U.S. teens and adults have a positive perception of Jesus, according to a Barna Group report published May 17.
Nearly three quarters (71%) of all respondents say they have a positive opinion of Jesus, compared to 63% who hold a positive view of the Bible and 57% who see Christianity in a positive light.
However, when it comes to adherents of Christianity, levels of positive affirmation drop noticeably.
Of all respondents, 47% say they view community churches in a positive light, followed by Christian pastors and priests (44%), evangelicals (26%), famous or well-known worship bands (26%), famous people or celebrities who are Christian (26%), celebrity pastors (17%) and megachurches (16%).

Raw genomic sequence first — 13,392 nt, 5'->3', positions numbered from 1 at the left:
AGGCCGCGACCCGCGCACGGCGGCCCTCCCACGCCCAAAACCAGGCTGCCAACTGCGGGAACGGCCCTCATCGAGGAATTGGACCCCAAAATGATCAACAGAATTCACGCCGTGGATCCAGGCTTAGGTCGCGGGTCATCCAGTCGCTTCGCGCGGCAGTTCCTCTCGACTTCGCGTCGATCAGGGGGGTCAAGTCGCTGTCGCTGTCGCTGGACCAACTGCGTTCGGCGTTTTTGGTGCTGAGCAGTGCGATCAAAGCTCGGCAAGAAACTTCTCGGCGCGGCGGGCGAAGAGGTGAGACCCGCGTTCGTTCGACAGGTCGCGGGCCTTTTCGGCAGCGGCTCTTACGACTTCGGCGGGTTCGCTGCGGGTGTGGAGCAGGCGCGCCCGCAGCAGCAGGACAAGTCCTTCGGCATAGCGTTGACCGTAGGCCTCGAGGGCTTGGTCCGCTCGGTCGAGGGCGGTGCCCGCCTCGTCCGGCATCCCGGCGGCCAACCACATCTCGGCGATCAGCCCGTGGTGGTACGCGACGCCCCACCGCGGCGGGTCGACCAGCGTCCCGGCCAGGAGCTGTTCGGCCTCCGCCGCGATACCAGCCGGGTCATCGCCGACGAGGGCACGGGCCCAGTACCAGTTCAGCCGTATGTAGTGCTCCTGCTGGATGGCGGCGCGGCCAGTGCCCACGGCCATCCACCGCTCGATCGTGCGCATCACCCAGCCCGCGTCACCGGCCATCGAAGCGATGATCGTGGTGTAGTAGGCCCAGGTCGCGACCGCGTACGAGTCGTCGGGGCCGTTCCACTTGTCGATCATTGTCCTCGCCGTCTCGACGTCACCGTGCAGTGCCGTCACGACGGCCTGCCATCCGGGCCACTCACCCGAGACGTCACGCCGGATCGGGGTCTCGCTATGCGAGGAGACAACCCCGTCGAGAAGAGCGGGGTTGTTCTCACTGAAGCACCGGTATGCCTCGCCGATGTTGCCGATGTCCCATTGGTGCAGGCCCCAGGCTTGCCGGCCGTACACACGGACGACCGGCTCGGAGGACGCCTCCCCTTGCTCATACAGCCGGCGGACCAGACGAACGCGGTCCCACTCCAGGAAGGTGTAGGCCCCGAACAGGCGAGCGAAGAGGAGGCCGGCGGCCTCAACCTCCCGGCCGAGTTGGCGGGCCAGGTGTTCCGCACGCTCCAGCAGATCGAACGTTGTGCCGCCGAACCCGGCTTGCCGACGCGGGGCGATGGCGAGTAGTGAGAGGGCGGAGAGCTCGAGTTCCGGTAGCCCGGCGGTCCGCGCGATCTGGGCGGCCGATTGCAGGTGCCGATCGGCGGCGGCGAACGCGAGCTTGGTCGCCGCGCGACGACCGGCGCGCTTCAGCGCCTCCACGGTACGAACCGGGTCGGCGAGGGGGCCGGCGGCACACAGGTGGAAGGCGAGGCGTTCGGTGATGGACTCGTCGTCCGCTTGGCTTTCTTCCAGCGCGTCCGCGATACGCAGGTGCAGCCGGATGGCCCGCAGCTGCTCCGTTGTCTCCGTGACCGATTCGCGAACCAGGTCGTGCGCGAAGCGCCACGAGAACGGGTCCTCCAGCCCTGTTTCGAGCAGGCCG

When asked about the reasons for their doubt about Christian beliefs, 42% of people who don’t affiliate with a faith tradition and 26% of people affiliated with non-Christian traditions cited “the hypocrisy of religious people.”
Nearly half of all respondents who don’t affiliate with a faith tradition said “hypocrisy” (49%) and “judgmental” (48%) accurately describes present-day Christianity.
“The work of Christians is to embody Jesus—full of truth and grace—and reflect his image in all they say and do,” says David Kinnaman, CEO of Barna Group. “The data shows they too often fall short.”
The full report is available here. The margin of error is plus or minus two percentage points.
Managing editor for news and opinion at Good Faith Media.